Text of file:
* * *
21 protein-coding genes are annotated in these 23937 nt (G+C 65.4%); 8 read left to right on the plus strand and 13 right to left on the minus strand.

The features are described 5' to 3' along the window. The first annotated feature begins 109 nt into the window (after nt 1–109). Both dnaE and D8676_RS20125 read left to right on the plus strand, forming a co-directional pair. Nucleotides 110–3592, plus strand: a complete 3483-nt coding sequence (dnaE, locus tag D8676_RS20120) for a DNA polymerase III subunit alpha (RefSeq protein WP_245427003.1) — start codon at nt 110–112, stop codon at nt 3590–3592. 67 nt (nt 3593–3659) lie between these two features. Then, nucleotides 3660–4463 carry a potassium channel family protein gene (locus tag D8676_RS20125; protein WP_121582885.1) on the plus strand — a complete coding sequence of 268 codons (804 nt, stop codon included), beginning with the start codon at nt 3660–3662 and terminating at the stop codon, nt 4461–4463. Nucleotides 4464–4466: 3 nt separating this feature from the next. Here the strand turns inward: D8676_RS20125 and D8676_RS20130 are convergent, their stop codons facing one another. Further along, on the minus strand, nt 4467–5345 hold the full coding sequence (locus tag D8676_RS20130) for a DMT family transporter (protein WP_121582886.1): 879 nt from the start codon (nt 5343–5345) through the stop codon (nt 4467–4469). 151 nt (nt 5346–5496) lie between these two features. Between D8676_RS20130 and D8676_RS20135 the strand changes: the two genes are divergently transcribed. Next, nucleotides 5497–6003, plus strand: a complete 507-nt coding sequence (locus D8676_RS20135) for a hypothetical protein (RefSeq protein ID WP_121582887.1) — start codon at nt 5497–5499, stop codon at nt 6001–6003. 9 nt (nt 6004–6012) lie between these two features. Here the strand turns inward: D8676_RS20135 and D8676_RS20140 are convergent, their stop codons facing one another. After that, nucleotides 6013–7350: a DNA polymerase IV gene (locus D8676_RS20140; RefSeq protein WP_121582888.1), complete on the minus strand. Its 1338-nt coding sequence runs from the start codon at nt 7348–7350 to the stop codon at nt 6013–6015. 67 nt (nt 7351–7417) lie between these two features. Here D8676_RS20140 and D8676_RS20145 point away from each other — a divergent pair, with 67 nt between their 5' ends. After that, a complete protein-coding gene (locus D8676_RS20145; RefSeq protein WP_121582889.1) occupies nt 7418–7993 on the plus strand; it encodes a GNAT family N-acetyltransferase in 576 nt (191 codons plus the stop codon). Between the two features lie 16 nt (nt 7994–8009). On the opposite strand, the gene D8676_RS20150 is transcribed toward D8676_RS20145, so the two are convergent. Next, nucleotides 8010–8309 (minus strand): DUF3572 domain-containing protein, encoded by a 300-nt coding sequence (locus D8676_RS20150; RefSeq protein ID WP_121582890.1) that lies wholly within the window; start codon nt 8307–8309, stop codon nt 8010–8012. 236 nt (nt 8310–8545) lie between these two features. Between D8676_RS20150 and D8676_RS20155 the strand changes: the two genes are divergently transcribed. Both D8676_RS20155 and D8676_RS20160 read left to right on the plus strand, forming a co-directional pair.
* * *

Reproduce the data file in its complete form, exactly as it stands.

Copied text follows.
21 protein-coding genes are annotated in these 23937 nt (G+C 65.4%); 8 read left to right on the plus strand and 13 right to left on the minus strand.

The features are described 5' to 3' along the window. The first annotated feature begins 109 nt into the window (after nt 1–109). Both dnaE and D8676_RS20125 read left to right on the plus strand, forming a co-directional pair. Nucleotides 110–3592, plus strand: a complete 3483-nt coding sequence (dnaE, locus tag D8676_RS20120) for a DNA polymerase III subunit alpha (RefSeq protein WP_245427003.1) — start codon at nt 110–112, stop codon at nt 3590–3592. 67 nt (nt 3593–3659) lie between these two features. Then, nucleotides 3660–4463 carry a potassium channel family protein gene (locus tag D8676_RS20125; protein WP_121582885.1) on the plus strand — a complete coding sequence of 268 codons (804 nt, stop codon included), beginning with the start codon at nt 3660–3662 and terminating at the stop codon, nt 4461–4463. Nucleotides 4464–4466: 3 nt separating this feature from the next. Here the strand turns inward: D8676_RS20125 and D8676_RS20130 are convergent, their stop codons facing one another. Further along, on the minus strand, nt 4467–5345 hold the full coding sequence (locus tag D8676_RS20130) for a DMT family transporter (protein WP_121582886.1): 879 nt from the start codon (nt 5343–5345) through the stop codon (nt 4467–4469). 151 nt (nt 5346–5496) lie between these two features. Between D8676_RS20130 and D8676_RS20135 the strand changes: the two genes are divergently transcribed. Next, nucleotides 5497–6003, plus strand: a complete 507-nt coding sequence (locus D8676_RS20135) for a hypothetical protein (RefSeq protein ID WP_121582887.1) — start codon at nt 5497–5499, stop codon at nt 6001–6003. 9 nt (nt 6004–6012) lie between these two features. Here the strand turns inward: D8676_RS20135 and D8676_RS20140 are convergent, their stop codons facing one another. After that, nucleotides 6013–7350: a DNA polymerase IV gene (locus D8676_RS20140; RefSeq protein WP_121582888.1), complete on the minus strand. Its 1338-nt coding sequence runs from the start codon at nt 7348–7350 to the stop codon at nt 6013–6015. 67 nt (nt 7351–7417) lie between these two features. Here D8676_RS20140 and D8676_RS20145 point away from each other — a divergent pair, with 67 nt between their 5' ends. After that, a complete protein-coding gene (locus D8676_RS20145; RefSeq protein WP_121582889.1) occupies nt 7418–7993 on the plus strand; it encodes a GNAT family N-acetyltransferase in 576 nt (191 codons plus the stop codon). Between the two features lie 16 nt (nt 7994–8009). On the opposite strand, the gene D8676_RS20150 is transcribed toward D8676_RS20145, so the two are convergent. Next, nucleotides 8010–8309 (minus strand): DUF3572 domain-containing protein, encoded by a 300-nt coding sequence (locus D8676_RS20150; RefSeq protein ID WP_121582890.1) that lies wholly within the window; start codon nt 8307–8309, stop codon nt 8010–8012. 236 nt (nt 8310–8545) lie between these two features. Between D8676_RS20150 and D8676_RS20155 the strand changes: the two genes are divergently transcribed. Both D8676_RS20155 and D8676_RS20160 read left to right on the plus strand, forming a co-directional pair.